• String = Format(4499.7, "##,##0.00") will return "4,499.70".
  • String = Format(9, "0.00%") will return "900.00%".

Interpreting the above formatted expressions:

  • In the first case, we have three hashes (#) followed with a zero (0), before the decimal and two zeros after the decimal. We received the corresponding formatted number.
  • In the second case, we have a comma before the decimal and hence, a comma is included in the formatted output string. 
  • The last case is interesting to note! We don’t have any hash before the decimal, and we have a “%” included and hence, the resulting formatted expression has been multiplied by 100!

Solution to Our Problem

Remember the first problem we started with the for Planned Vs. Actual Percent Complete? 

Now, I believe, you can address the problem. We have to simply change the formatting of the Number3 custom field. The formula used will be the following:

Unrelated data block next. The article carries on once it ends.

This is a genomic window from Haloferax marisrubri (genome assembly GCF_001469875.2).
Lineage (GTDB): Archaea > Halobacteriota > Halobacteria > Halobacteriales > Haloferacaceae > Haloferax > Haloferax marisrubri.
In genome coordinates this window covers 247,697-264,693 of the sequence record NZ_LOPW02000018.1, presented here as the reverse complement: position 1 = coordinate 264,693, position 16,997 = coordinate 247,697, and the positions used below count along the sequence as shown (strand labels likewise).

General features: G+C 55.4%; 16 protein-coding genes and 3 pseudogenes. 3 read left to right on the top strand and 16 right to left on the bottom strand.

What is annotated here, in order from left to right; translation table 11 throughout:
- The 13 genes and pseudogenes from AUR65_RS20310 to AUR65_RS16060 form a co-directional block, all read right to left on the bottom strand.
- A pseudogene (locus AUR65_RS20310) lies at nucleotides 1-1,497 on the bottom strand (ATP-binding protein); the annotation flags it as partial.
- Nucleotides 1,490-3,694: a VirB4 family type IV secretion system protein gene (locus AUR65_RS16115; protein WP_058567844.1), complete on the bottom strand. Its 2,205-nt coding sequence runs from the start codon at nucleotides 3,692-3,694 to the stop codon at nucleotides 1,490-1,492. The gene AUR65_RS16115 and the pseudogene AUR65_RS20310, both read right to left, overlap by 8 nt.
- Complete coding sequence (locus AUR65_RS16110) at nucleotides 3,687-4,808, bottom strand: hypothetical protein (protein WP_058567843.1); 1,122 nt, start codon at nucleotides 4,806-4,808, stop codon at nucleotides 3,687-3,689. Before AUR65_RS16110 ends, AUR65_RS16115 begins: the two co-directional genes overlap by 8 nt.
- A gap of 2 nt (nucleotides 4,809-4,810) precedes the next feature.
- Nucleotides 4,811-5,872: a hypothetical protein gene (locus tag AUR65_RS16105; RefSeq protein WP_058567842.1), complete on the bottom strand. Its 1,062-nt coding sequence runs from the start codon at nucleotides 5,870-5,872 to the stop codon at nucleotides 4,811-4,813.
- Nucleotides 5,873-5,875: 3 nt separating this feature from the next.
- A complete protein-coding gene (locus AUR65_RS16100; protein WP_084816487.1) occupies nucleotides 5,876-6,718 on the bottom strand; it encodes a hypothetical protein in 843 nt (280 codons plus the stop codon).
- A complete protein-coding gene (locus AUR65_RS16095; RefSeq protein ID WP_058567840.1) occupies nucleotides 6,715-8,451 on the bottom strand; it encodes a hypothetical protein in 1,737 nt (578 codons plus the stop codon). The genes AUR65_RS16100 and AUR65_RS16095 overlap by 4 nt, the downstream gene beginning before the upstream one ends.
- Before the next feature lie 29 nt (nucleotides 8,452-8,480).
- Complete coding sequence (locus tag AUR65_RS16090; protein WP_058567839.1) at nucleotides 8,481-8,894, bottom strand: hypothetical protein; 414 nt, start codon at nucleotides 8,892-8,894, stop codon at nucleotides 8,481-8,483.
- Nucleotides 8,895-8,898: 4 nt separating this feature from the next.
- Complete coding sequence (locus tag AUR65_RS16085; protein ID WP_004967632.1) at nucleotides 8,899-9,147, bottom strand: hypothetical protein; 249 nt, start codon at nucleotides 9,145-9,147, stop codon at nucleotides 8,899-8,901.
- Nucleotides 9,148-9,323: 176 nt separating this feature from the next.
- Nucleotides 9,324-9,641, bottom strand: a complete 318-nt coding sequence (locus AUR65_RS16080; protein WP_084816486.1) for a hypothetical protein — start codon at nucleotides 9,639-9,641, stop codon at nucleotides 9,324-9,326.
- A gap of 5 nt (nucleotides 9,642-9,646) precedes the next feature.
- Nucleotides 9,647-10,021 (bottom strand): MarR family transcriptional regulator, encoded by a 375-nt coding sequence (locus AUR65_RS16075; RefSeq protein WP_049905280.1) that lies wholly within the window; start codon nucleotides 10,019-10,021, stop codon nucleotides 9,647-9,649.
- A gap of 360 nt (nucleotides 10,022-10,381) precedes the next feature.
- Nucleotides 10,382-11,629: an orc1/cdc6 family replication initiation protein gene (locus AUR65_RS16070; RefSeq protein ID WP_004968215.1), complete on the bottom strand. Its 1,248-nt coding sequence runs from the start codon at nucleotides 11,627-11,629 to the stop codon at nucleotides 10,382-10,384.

Planned % Complete = Format([Number3],"#0.00") & cStr("%") 

I’ve additionally used the cStr (“%”) to display the % notation next to the number. In the custom field it will be used as shown below.

Next, when you apply the above formula, the value will come properly as shown below.

As shown above:

  • Now, for the top summary task, instead of 68.8888888888889%, we have 68.89% being shown.
  • For the Phase – 2 summary task, instead of 36.3636363636364%, we are having 36.36%

Aren’t these numbers more readable?


There are a number of custom fields and functions available in MS Project software. I'd definitely suggest you keep this link handy, if you want to know more on custom fields and working on them. You can also read the following two foundational articles:

The Format () function is quite helpful if you are using MS Project custom fields. As we learned in this article, this function can format any type of number in the way you want.

In addition, with this Format () function we will have a better report, which we are going to see in the next article.


[1] Online Video Course: MS Project Live Lessons, Guaranteed Learning or Your Money Back

[2] Article: Understanding Planned Vs. Actual Percent Complete with MS Project

No comments:

Post a Comment

Sign- or Log-in and put your name while asking queries in comments. Any comment is welcome - comments, review or criticism. But off-topic, abusive, defamatory comments will be moderated or may be removed.